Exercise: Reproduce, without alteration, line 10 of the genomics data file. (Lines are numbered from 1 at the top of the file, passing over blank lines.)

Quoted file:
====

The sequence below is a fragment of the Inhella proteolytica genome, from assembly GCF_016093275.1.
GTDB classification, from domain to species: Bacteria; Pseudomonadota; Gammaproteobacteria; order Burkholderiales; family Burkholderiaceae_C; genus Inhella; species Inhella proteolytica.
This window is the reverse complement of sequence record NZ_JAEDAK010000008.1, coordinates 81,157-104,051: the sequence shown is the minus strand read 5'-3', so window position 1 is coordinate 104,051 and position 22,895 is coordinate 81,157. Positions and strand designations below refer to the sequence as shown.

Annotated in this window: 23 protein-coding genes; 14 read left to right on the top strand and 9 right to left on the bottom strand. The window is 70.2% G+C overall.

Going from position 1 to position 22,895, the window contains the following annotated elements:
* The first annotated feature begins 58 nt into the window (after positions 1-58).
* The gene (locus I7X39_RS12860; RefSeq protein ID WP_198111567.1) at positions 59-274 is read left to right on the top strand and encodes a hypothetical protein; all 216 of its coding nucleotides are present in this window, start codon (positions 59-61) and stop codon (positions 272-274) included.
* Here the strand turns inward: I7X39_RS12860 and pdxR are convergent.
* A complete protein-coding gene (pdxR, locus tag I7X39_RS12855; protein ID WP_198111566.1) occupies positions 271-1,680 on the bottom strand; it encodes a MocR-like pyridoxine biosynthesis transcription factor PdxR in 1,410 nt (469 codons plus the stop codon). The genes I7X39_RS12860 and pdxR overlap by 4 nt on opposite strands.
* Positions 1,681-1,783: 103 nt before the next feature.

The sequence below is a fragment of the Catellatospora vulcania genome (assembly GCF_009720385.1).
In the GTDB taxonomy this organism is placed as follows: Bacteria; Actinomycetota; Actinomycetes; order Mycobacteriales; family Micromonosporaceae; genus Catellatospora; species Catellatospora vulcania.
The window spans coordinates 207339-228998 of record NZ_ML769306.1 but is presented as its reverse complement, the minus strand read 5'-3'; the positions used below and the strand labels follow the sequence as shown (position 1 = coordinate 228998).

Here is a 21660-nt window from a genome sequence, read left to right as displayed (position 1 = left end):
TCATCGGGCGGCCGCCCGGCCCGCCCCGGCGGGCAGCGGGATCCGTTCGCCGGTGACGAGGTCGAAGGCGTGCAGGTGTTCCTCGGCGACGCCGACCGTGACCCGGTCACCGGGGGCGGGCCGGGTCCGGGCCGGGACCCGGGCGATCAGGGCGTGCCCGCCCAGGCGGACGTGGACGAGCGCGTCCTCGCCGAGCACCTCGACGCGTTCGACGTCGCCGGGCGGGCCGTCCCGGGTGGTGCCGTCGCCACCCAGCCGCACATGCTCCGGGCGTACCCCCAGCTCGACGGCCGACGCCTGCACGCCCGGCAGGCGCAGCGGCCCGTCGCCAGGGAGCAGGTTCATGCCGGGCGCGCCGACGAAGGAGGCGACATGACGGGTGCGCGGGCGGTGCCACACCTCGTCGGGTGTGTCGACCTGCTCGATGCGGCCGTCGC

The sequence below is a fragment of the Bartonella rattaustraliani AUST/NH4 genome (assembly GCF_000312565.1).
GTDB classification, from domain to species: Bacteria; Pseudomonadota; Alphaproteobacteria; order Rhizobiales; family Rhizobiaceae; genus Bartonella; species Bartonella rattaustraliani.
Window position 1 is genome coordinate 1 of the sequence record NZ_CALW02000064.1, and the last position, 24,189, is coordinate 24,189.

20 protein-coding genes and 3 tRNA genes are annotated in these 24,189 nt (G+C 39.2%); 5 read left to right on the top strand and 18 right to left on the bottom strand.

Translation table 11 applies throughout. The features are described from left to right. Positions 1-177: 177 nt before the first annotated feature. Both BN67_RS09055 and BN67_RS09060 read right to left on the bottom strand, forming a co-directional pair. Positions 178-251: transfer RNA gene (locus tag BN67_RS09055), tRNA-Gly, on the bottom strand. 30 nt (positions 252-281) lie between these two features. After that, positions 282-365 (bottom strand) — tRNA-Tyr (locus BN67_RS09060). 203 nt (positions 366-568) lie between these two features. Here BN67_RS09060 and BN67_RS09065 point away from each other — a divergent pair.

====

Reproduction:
* Positions 1,681-1,783: 103 nt before the next feature.